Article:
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65,000 miles on it, I'm the second owner since 2005. I have a cash offer of 10k and part of me wants to take it because I'm just not looking forward to the work of advertising and I told the person as is, not going to detail it, or take it to the body shop for some minor shopping cart dents. Was garaged until a year ago and have put 10k on it and am driving it because after divorce the only car I had. Getting a new car, I know the more I drive it and the more scratches it gets the lower the value goes. But I'm wondering if I should invest a little into it to get a lot more selling it? Not sure how much more I could get out of it though even if it was perfect.

I'd like to hear any thoughts on this or people's experience with selling or buying one. It's totally stock except for the radio, I did that really good kit on it from this forum that makes it look like it came from the factory. I've seen some going for 18k or more with this many miles, but don't know how much I'd be getting out of it after advertising, consignment fees, or whatever else it takes to get that much. Person is really eager to pay 10k, I'm wondering if I'm making a huge mistake on this. I guess it comes down to what I'm willing to give up just to get this over with, cause I miss it already.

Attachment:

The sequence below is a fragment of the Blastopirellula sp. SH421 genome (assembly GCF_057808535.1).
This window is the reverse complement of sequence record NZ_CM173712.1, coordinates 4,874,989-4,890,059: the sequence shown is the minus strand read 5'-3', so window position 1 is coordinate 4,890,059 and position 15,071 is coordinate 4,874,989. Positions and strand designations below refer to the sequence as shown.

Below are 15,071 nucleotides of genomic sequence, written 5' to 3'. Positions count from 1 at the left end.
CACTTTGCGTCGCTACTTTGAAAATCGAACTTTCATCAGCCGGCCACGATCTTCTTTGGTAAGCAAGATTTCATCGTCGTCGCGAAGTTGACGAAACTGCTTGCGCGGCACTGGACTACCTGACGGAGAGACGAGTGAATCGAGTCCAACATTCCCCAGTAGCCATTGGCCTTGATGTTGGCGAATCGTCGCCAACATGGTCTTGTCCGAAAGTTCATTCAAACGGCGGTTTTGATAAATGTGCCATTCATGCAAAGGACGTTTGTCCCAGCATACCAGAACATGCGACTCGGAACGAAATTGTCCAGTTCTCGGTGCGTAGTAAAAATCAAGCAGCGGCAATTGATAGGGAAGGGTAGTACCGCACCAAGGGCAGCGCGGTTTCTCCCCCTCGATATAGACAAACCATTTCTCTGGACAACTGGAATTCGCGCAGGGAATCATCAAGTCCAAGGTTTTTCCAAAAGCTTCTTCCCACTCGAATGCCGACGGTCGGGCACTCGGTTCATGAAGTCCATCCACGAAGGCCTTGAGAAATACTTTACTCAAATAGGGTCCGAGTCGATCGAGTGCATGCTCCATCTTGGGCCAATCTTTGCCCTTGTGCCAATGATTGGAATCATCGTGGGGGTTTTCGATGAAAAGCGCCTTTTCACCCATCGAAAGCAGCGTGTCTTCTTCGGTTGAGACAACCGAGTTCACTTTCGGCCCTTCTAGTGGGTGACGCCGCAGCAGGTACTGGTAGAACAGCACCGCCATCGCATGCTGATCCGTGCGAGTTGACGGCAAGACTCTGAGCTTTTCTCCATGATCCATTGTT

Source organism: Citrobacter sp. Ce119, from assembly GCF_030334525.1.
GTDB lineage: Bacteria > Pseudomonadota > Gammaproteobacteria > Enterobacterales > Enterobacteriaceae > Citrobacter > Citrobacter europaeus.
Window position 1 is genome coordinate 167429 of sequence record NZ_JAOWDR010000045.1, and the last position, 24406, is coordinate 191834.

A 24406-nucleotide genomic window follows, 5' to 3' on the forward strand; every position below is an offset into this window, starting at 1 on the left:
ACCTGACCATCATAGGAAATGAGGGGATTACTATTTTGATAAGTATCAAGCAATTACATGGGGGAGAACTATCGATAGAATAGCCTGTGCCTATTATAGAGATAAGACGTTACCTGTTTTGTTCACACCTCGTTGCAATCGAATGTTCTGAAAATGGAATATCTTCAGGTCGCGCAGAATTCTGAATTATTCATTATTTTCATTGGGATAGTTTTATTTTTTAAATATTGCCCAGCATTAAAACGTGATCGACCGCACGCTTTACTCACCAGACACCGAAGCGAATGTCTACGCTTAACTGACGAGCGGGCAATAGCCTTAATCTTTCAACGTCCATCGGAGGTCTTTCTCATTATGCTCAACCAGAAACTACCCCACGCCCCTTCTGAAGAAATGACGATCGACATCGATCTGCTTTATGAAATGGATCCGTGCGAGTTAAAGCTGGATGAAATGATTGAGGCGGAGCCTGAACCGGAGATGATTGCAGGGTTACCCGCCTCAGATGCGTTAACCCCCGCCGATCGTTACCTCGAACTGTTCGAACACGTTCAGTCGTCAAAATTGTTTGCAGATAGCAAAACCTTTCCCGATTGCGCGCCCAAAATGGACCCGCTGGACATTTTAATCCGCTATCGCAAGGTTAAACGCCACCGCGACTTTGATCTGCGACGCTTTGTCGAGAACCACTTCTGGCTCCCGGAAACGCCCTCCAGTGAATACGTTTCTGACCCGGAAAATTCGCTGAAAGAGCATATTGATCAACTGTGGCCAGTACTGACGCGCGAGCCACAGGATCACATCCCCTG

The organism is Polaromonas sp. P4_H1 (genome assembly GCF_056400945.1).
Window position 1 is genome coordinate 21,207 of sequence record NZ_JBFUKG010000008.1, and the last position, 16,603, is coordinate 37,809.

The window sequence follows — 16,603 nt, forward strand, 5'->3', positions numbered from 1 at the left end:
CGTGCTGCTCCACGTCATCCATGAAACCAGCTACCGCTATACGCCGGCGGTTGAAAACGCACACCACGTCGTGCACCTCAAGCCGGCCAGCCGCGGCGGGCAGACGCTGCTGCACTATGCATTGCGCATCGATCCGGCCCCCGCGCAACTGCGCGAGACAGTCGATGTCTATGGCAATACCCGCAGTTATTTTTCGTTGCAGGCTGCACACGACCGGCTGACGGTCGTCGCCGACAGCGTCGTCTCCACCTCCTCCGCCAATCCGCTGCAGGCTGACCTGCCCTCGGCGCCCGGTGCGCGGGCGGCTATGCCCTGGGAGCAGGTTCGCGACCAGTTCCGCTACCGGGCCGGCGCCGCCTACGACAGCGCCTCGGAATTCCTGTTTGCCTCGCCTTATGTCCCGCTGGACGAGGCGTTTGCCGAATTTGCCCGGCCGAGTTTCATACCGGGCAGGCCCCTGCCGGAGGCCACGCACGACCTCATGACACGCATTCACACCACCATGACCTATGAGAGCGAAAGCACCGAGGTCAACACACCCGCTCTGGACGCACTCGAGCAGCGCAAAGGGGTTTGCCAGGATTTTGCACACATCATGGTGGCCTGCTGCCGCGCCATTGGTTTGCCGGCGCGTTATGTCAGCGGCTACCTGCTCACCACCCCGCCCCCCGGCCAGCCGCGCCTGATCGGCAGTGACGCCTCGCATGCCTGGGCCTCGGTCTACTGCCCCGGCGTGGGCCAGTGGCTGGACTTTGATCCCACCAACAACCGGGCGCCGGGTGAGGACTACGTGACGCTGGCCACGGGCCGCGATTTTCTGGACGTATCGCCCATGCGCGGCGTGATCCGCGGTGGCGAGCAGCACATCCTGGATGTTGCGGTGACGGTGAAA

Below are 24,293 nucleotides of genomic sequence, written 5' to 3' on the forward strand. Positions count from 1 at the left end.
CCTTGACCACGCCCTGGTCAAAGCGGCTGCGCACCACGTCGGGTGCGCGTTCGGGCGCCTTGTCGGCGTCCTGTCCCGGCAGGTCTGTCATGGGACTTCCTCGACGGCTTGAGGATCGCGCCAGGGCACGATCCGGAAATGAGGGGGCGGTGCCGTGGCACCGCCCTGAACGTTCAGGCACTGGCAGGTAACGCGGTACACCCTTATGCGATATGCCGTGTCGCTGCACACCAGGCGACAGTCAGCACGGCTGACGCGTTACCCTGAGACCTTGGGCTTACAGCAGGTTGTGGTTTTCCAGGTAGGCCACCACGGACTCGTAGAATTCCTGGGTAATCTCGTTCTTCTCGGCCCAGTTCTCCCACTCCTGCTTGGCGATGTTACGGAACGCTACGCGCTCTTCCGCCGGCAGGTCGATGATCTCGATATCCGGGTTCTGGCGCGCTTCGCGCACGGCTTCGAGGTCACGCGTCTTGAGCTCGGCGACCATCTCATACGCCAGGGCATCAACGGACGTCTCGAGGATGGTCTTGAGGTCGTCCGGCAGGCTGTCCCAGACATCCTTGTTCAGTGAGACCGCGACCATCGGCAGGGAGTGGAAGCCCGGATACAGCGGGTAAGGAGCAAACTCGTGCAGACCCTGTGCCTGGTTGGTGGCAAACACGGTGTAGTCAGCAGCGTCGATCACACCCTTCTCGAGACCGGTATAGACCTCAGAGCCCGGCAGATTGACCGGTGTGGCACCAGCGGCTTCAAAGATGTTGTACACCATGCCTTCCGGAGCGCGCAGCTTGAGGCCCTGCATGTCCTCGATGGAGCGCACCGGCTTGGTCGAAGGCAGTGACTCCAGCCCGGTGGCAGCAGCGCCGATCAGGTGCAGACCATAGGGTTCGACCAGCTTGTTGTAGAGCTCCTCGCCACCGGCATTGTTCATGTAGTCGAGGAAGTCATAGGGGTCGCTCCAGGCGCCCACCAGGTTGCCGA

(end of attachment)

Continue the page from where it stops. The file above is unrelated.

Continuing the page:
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I am not of the car collector category. I try to stay away from cars that have "new"paint One reason is I wonder if it is hiding something, the second is If there is a problem with the work most body shops care little about the second owner. The other is "new" tires. I want to pick the tires I put on a car not get stuck with the last owner's choice. In both cases tell the buyer that repair and parts are choices they should make so the warranty is in their name and you do not become "a middle man"